The following is information about the Roomba, known as Robotic FloorVac.
The Roomba is an autonomous robotic vacuum cleaner made and sold by iRobot. Under normal operating conditions, it is able to navigate a living space and its obstacles while vacuuming the floor. The Roomba was introduced in 2002; as of January 2008[update], over 2.5 million units have been sold. Several updates and new models have since been released that allow the Roomba to better negotiate obstacles and optimize cleaning.
The unit is a disc, 13.4 inches (34 cm) in diameter and less than 3.5 inches (9 cm) high. A large contact-sensing bumper is mounted on the front half of the unit, with an infrared sensor at its top front center. A carrying handle is fitted on the top of the unit. Depending on the model, it may come with between one and three “Virtual Wall” infrared transmitter units.
There have been three generations of Roomba units: The original Roomba, Pro, and Pro Elite; the second-generation “Discovery” series with a larger dustbin, dirt detection, and optional home base; and the newest 5xx series.
The Roomba operates with internal nickel-metal hydride batteries and must be recharged regularly from a wall plug, although newer second- and third-generation models have a self-charging homebase they automatically try to find (via its infrared beacon). Charging on the homebase takes about three hours. All second- and most third-generation Roombas can be used with the homebase, even if they do not come packaged with it. First- and second-generation models came packaged with a twelve-hour charger, although a three-hour rapid charger could also be used with them.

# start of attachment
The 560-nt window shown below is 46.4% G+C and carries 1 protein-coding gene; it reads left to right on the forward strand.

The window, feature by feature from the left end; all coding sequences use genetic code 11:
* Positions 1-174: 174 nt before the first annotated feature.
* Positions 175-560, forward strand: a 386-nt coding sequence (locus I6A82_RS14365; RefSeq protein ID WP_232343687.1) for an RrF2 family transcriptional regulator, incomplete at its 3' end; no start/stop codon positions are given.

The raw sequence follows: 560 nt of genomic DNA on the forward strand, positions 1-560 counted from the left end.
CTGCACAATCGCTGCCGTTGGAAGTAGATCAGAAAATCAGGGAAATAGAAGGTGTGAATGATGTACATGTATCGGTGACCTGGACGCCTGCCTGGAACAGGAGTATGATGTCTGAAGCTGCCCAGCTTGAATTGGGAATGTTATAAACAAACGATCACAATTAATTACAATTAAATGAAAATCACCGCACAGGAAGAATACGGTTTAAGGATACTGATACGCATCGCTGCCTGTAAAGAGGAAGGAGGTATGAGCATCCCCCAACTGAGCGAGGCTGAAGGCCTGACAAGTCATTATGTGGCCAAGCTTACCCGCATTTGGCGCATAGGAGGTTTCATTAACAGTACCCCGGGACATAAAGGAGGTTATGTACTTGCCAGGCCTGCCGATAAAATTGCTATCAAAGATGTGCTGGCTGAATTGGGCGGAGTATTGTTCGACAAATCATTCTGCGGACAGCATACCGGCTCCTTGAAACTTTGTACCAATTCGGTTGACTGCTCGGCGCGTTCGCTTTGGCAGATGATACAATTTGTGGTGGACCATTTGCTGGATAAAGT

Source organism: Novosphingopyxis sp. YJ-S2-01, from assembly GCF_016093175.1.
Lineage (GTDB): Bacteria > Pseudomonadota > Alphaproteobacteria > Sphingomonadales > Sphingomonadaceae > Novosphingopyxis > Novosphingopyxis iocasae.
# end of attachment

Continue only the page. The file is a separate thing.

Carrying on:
First-generation models needed to be told the size of the room via three room size buttons (Small, Medium, and Large), but this is no longer required with second and third-generation models.
This EU Roomba is similar to the second-generation US Roomba Sage.
Using a second- or third-generation Roomba consists of carrying it to wherever the owner would like it to start, pressing the “power” button, then pressing the “clean”, “spot”, or “max” (if applicable) button. Third-generation Roombas no longer have the “max” button, but include a “dock” button allowing the owner to instruct the Roomba to dock with its homebase. A second- or third-generation Roomba may also be used with the Scheduler accessory. It allows the Roomba to begin cleaning automatically at the time of day that the owner desires. This can be useful for people who want the Roomba to clean while they are at work.
When the “clean”, “spot”, or “max” button is pressed, the Roomba begins its work. The contact bumper detects bumping into walls and furniture, and the Virtual Walls limit the Roomba to the areas that the owner desires with an infrared signal. Special Scheduler Virtual Walls can be programmed to turn on at the same time the Scheduler-enabled Roomba is activated. Four infrared sensors on the bottom of the unit prevent it from falling off ledges. Second- and third-generation models have additional dirt sensors that allow them to detect particularly dirty spots and focus on those areas accordingly.
Unlike the After a certain amount of time (in “clean” mode, third-generation models automatically calculate the time based on the amount of dirt detected and the longest straight-line run they can perform without bumping into an object, while first-generation models must be told the room size), the Roomba stops and sings a few triumphant notes. If a homebase is detected, a second- or third-generation Roomba will try to return to it. The owner then removes the dustbin from the unit’s rear and empties it into a trash can. With the exception of the first-generation Roomba, an infrared remote control can also be used to control the unit, which is useful for a disabled person.